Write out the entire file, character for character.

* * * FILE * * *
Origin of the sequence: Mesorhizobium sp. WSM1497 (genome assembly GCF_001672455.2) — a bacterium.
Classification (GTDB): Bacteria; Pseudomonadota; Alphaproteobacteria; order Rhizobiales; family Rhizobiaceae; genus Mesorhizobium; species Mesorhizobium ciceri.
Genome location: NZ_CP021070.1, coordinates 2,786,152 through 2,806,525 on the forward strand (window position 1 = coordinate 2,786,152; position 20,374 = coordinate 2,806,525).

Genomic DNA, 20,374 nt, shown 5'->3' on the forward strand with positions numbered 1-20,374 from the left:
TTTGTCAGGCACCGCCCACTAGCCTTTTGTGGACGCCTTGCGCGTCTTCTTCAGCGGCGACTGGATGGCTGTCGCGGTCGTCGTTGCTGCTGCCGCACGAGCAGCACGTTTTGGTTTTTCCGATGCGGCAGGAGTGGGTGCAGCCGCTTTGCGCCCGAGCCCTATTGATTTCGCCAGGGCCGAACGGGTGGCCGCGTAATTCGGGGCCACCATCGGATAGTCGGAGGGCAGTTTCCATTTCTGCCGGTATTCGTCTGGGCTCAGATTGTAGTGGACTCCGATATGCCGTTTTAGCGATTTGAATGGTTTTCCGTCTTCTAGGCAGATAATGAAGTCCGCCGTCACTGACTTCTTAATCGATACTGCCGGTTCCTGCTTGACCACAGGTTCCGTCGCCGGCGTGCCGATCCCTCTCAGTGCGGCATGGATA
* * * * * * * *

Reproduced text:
Origin of the sequence: Mesorhizobium sp. WSM1497 (genome assembly GCF_001672455.2) — a bacterium.
Classification (GTDB): Bacteria; Pseudomonadota; Alphaproteobacteria; order Rhizobiales; family Rhizobiaceae; genus Mesorhizobium; species Mesorhizobium ciceri.
Genome location: NZ_CP021070.1, coordinates 2,786,152 through 2,806,525 on the forward strand (window position 1 = coordinate 2,786,152; position 20,374 = coordinate 2,806,525).

Genomic DNA, 20,374 nt, shown 5'->3' on the forward strand with positions numbered 1-20,374 from the left:
TTTGTCAGGCACCGCCCACTAGCCTTTTGTGGACGCCTTGCGCGTCTTCTTCAGCGGCGACTGGATGGCTGTCGCGGTCGTCGTTGCTGCTGCCGCACGAGCAGCACGTTTTGGTTTTTCCGATGCGGCAGGAGTGGGTGCAGCCGCTTTGCGCCCGAGCCCTATTGATTTCGCCAGGGCCGAACGGGTGGCCGCGTAATTCGGGGCCACCATCGGATAGTCGGAGGGCAGTTTCCATTTCTGCCGGTATTCGTCTGGGCTCAGATTGTAGTGGACTCCGATATGCCGTTTTAGCGATTTGAATGGTTTTCCGTCTTCTAGGCAGATAATGAAGTCCGCCGTCACTGACTTCTTAATCGATACTGCCGGTTCCTGCTTGACCACAGGTTCCGTCGCCGGCGTGCCGATCCCTCTCAGTGCGGCATGGATA